Thornhill says that after a while, she forgave the people responsible for Justin’s death.
JT: Because I just couldn’t hold it on, it was too much. So I had to forgive because at the end of the day, they were young. They were somebody’s kids as well, so I couldn’t wish harm on them although they brought harm to our family, they brought harm to my son, it’s like yeah I forgave.
BD: She says part of the reason she was able to forgive the shooter was because the case had closure. She knows who killed Justin and she knows what happened to those responsible. But that’s a luxury not everyone who loses someone to gun violence has.
Doris Fleming: There’s no closure because we don’t know what happened, why it happened
BD: This is Doris Fleming. Back in 2001, her daughter, a retired Detroit Police officer, was picking up clothes from the dry cleaners. That’s when she was gunned down by an unknown assailant. Her name was Sherlyn Fleming.
Sherlyn worked as a social worker before becoming an officer, and during her time as a cop and after, she worked with a youth drug prevention camp in Port Huron.
Her mother is now 90 years old. The shooting happened nearly 20 years ago, but to her, it feels like the shooting was yesterday.
DF: Every day I think about it. Not a day that doesn’t go by, and I just wonder why did this happen to her?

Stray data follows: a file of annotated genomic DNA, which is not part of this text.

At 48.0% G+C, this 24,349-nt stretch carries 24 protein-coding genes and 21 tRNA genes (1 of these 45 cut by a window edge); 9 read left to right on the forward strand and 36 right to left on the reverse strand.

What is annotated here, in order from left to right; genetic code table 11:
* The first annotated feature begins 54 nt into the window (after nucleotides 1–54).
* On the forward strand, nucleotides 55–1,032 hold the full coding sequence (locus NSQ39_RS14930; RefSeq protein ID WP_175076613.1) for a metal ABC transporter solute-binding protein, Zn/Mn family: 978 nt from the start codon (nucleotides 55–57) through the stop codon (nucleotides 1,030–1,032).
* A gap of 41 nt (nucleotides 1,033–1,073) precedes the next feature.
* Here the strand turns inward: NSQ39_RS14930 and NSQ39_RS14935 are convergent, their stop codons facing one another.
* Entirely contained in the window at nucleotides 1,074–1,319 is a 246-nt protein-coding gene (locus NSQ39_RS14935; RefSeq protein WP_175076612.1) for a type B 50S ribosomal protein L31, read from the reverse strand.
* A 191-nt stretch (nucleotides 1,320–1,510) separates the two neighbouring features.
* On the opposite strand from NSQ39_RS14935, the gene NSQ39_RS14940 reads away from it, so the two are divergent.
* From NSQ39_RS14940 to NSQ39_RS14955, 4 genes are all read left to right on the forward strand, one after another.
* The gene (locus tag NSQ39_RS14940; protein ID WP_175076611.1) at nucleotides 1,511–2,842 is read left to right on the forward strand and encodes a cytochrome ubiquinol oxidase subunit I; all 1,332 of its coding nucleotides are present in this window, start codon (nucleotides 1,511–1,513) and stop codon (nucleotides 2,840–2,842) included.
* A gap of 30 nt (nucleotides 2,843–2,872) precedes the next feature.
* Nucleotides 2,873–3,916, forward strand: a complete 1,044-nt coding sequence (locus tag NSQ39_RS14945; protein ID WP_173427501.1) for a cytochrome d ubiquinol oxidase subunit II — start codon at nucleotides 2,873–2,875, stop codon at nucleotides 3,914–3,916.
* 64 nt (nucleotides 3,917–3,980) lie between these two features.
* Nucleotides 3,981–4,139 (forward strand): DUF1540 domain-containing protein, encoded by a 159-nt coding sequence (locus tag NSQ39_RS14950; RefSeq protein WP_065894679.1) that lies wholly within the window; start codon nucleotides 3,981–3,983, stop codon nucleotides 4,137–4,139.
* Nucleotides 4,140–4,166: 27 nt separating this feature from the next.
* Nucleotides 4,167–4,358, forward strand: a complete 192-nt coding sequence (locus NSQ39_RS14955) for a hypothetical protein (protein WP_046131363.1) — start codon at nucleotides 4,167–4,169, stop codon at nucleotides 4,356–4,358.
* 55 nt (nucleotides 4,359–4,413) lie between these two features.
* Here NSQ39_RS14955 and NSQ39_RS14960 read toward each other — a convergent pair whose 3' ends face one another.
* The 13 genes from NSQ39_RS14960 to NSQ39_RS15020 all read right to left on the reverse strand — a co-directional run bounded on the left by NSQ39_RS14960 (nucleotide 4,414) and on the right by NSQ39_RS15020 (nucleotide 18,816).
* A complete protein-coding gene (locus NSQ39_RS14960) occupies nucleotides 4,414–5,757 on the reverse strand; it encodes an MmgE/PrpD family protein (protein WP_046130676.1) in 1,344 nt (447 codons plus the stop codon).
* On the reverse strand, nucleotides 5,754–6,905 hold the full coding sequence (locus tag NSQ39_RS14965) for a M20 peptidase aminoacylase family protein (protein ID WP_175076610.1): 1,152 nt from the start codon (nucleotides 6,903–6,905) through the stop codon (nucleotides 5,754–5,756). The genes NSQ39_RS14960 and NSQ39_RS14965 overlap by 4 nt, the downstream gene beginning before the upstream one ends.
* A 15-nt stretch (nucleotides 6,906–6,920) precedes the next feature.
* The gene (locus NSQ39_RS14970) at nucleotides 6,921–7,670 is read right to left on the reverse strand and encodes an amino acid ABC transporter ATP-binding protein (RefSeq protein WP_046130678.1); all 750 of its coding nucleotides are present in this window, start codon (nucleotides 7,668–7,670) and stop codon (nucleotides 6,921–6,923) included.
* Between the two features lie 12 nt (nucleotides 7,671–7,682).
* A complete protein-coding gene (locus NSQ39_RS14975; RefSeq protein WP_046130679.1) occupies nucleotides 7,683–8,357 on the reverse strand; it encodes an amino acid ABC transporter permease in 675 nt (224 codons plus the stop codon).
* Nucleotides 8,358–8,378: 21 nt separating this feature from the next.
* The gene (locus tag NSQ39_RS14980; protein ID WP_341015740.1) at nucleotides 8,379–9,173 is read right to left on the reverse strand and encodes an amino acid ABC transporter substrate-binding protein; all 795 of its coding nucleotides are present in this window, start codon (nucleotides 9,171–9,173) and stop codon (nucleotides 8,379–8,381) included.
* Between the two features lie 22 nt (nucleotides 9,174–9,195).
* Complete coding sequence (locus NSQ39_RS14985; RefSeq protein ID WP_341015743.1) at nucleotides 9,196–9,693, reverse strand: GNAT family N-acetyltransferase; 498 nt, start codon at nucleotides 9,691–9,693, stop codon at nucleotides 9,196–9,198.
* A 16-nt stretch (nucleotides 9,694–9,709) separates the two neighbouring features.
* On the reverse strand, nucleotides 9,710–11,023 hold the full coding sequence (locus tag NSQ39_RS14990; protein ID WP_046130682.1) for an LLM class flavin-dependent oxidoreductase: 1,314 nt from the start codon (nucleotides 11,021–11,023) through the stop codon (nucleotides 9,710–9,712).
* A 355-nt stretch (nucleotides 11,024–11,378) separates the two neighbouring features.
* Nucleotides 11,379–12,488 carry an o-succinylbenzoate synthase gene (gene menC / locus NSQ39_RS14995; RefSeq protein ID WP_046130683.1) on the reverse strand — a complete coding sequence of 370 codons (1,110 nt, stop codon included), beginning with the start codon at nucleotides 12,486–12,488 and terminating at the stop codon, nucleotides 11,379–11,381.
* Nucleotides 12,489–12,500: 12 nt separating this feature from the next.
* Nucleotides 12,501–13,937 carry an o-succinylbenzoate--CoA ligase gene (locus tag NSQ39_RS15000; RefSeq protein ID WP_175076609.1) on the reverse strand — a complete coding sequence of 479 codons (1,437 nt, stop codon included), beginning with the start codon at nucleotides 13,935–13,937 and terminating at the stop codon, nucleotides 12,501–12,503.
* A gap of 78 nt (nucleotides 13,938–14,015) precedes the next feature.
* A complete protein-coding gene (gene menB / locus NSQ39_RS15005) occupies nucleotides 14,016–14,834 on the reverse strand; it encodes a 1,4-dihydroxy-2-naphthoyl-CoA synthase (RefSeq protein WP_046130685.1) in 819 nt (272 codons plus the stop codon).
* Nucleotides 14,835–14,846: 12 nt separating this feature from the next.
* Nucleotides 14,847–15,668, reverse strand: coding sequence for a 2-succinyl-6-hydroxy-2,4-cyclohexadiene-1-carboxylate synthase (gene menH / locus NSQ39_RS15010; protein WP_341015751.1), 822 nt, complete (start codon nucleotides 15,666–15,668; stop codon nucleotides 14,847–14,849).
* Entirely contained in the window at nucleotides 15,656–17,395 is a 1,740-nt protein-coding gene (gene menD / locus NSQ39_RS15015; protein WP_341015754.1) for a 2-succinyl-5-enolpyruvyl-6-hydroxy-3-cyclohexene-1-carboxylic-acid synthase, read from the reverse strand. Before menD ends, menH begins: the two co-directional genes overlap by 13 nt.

BD: In the background you can hear Sherlyn’s best friend fidgeting with plastic candy wrappers. She declined to be interviewed, but she takes care of Fleming now that she’s older and needs help getting around. She got up during the interview several times to cry or grab tissues.
Fleming says the wound still feels fresh to people who were close to Sherlyn. But it seems, to her, that most people have forgotten about the shooting. She says the police don’t even update her about the investigation.
DF: You wonder, they don’t even call you, they don’t say anything about it or say ‘Well, we’re working on it or ‘We’ve got some leads.’ There’s nothing. Just nothing.
BD: Fleming says she never calls the police to ask about it. She’s afraid they know details about the shooting that they aren’t sharing with her.
DF: So I’m not gonna keep opening up old wounds and get upset again. Because I got upset when you called yesterday, I was a basket case.
BD: Fleming says she wasn’t upset at me necessarily, just upset that her daughter is gone. She says she misses her daughter every day, but some days it’s even worse.
DF: It’s the holidays that are the hardest for me.
BD: Why is that?
DF: Well we used to have a lot of dinners, my mother and family, but now there’s not a lot of people left.
BD: Sherlyn never had kids of her own, and although she was married at one point, she got divorced and never remarried.
Fleming says on most days she wonders what her daughter might look like if she were still alive.
DF: Doesn’t a day go by where I don’t think about her. It’s something that will go on in here that I’ll do and I’ll think ‘hmm, I guess Sherlyn would be doing this today, she would be doing that today.
BD: Sherlyn would be 72 if she were alive today. She never got to grow old with her best friend. And she never got to grow old with her mother.
Losing people who you were supposed to grow old with is too common for people in Detroit. Sherri Scott, Frankie’s mom, says people need to think more and shoot less.
Scott: Stop the violence. Literally stop the violence because we’re killing our people, you know. They done left these kids here with no mother. Whatever they were fighting over wasn’t worth these kids losing their mom.
BD: For Bridge Detroit, I’m Bryce Huffman.